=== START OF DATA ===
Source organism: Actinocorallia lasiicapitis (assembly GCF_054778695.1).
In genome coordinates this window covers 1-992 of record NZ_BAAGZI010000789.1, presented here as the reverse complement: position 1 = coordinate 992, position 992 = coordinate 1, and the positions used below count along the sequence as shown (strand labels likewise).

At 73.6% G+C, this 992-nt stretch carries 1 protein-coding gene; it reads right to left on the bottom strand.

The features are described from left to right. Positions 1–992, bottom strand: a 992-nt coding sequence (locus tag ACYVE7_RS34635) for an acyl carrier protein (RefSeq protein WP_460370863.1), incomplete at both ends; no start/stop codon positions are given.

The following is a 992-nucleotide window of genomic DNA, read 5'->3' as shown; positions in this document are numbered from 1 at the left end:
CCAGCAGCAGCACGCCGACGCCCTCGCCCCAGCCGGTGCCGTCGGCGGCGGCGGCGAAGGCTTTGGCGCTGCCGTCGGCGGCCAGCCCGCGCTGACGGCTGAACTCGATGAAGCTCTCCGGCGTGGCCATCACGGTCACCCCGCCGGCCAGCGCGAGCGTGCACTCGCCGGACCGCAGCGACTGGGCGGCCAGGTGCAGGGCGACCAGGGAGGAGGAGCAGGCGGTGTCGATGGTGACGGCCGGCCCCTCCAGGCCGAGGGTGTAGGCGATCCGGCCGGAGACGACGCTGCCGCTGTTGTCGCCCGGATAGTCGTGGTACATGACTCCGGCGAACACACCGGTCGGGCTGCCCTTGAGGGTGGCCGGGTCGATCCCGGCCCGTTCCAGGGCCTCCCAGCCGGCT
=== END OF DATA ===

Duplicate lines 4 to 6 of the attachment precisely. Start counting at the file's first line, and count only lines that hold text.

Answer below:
The features are described from left to right. Positions 1–992, bottom strand: a 992-nt coding sequence (locus tag ACYVE7_RS34635) for an acyl carrier protein (RefSeq protein WP_460370863.1), incomplete at both ends; no start/stop codon positions are given.

The following is a 992-nucleotide window of genomic DNA, read 5'->3' as shown; positions in this document are numbered from 1 at the left end:
CCAGCAGCAGCACGCCGACGCCCTCGCCCCAGCCGGTGCCGTCGGCGGCGGCGGCGAAGGCTTTGGCGCTGCCGTCGGCGGCCAGCCCGCGCTGACGGCTGAACTCGATGAAGCTCTCCGGCGTGGCCATCACGGTCACCCCGCCGGCCAGCGCGAGCGTGCACTCGCCGGACCGCAGCGACTGGGCGGCCAGGTGCAGGGCGACCAGGGAGGAGGAGCAGGCGGTGTCGATGGTGACGGCCGGCCCCTCCAGGCCGAGGGTGTAGGCGATCCGGCCGGAGACGACGCTGCCGCTGTTGTCGCCCGGATAGTCGTGGTACATGACTCCGGCGAACACACCGGTCGGGCTGCCCTTGAGGGTGGCCGGGTCGATCCCGGCCCGTTCCAGGGCCTCCCAGCCGGCT